Class action on the table

Posted March 2, 2016

Fedral Court Melbourne

Subcontractors who lost millions of dollars in the wake of national company Walton Construction’s collapse in late 2013 are looking increasingly unlikely to recoup cash owed to them.

That’s the view of Subcontractors Alliance chairman Les Williams, who recently attended the last day of public hearings convened by liquidator Grant Thornton in Melbourne.

Mr Williams, who lives at Coolum, is one of 600 unsecured creditors in Queensland owed about $30 million in total.

The unpaid debt owed by Walton Construction Australia-wide is double that, involving more than 1300 parties.

Mr Williams said it was now a waiting game until Grant Thornton filed a report with ASIC.

“I’m not confident (anything further will happen),” he said.

“The inquiry has gone on for over two years and, as I see it, so many questions still remain unanswered.”

Mr Williams said most of the money owed in Queensland was from outstanding wages due to subcontractors from 21 Walton Construction projects from July, August and September 2013.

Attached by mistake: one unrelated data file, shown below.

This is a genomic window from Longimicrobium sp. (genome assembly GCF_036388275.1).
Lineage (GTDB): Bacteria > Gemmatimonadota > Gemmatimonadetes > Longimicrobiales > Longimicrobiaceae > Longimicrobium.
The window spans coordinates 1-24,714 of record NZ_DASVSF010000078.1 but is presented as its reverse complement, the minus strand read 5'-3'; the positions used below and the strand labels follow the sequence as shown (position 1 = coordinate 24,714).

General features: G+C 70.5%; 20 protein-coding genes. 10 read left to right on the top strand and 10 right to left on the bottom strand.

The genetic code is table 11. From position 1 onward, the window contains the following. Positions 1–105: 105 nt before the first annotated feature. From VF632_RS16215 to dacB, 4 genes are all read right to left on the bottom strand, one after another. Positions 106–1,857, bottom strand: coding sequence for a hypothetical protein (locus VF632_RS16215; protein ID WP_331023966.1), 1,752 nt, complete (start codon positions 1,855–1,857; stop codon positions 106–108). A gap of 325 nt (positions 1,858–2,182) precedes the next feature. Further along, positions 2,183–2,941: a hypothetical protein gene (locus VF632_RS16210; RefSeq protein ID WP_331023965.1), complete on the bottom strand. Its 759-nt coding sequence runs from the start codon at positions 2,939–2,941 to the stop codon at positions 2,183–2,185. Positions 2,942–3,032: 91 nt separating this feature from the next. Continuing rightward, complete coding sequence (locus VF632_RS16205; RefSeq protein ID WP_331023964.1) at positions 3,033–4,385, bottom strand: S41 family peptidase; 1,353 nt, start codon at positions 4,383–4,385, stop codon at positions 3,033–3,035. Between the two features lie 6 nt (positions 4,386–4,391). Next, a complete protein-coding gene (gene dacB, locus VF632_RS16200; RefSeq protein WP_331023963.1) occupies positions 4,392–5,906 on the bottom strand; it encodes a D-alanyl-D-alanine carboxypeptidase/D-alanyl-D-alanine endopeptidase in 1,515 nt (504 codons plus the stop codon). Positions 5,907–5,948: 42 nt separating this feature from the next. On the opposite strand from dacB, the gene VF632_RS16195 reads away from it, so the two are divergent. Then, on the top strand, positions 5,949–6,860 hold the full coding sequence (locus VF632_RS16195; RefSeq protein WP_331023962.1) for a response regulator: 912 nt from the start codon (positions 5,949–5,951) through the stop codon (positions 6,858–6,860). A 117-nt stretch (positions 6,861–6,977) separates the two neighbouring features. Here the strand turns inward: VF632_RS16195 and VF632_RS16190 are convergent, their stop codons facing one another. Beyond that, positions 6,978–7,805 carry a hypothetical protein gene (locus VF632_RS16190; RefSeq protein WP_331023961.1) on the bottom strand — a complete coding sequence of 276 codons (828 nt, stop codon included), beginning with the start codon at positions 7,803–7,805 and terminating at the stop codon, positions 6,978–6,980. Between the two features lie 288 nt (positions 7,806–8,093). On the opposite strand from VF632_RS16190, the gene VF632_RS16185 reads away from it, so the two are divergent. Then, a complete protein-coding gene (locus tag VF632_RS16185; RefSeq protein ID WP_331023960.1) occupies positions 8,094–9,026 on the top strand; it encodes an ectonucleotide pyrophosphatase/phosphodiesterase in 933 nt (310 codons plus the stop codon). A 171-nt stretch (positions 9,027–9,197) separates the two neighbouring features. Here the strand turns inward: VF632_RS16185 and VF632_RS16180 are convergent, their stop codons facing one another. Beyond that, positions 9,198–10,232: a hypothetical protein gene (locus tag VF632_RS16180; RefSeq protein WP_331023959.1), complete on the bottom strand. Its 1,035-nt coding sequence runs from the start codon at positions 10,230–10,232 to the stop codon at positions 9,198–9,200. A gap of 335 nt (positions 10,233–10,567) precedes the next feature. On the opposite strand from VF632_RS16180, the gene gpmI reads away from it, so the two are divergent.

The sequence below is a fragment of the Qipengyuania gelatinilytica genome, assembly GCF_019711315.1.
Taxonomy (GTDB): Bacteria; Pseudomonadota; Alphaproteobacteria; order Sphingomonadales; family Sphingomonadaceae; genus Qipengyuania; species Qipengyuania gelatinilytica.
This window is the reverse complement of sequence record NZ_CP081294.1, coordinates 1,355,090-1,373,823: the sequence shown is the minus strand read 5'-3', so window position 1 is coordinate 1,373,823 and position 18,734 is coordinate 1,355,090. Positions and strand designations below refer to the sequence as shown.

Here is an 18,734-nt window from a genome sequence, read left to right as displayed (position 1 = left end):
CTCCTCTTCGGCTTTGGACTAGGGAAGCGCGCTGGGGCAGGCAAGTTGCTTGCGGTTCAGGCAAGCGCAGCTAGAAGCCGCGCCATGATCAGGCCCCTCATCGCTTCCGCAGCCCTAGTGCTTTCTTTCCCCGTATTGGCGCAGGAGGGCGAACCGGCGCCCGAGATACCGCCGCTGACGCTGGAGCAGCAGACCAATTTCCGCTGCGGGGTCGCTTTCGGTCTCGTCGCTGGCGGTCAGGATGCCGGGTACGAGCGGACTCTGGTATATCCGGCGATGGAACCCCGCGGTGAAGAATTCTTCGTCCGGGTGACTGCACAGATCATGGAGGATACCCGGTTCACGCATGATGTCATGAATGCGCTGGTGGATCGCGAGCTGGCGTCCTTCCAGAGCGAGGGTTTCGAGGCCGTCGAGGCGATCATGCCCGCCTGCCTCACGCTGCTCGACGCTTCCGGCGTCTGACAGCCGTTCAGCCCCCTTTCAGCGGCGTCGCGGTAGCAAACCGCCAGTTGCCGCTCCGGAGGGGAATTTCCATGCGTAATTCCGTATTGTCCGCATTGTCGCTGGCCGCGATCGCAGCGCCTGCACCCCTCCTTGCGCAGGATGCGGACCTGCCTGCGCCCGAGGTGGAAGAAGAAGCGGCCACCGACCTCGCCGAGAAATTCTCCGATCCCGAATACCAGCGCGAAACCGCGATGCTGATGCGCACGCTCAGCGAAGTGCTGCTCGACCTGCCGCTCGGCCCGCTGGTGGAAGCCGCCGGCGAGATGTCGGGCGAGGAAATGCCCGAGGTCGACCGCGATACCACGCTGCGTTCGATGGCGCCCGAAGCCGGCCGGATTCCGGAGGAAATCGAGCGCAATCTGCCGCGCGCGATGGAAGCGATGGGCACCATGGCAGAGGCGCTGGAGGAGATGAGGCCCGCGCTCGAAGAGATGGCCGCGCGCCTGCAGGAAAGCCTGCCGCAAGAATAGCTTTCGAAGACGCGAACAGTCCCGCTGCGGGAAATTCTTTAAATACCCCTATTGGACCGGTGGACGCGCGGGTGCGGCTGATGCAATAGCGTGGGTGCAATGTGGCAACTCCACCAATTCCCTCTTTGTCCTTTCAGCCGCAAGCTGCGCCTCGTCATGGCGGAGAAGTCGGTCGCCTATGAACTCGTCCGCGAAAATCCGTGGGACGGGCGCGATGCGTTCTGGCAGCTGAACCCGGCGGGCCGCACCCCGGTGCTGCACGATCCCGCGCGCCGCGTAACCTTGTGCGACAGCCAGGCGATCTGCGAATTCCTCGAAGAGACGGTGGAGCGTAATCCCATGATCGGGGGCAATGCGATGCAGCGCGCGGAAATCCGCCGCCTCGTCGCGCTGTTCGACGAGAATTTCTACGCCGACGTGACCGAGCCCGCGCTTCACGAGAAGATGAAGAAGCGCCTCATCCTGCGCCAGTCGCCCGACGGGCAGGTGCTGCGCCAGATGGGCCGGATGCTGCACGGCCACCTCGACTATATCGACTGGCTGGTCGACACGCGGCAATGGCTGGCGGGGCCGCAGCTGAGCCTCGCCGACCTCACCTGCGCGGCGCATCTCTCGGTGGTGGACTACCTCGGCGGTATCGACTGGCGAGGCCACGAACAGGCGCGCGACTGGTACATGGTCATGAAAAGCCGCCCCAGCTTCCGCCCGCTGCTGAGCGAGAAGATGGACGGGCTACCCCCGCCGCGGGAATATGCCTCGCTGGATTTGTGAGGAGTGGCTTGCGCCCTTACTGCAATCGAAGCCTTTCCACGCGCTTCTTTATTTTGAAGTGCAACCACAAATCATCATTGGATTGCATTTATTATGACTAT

He believes the best hope for subcontractors is to mount a class action against Walton Construction and the National Australia Bank.

“I believe NAB has recovered $20 million even though it was not a secured creditor in Queensland,” Mr Williams said.

He said a class action could question NAB’s right to all of the $20 million.

“What I want to know is where has the money owed to the subcontractors gone?” he said.

Mr Williams lodged a six-page submission to ASIC’s Adrian Brown, the senior executive leader of the Insolvency Practitioners’ Stakeholder Team.

In that submission he outlined how Walton Construction had companies created in 2012 where assets were moved around as a result of a restructure.

“Two years and four months later and over $1 million-plus in liquidators’ fees, some of which was generously donated from public funds, creditors of the Walton’s group possess little more information that they did in October 2013,” Mr Williams said.

“Creditors are concerned at the lack of information that is forthcoming after this extended period of time and of constantly being dismissed with claims of confidentiality and operational matters to avoid disclosure. This lacks transparency.

“Surely as victims of this liquidation we have a right to full disclosure of information?”

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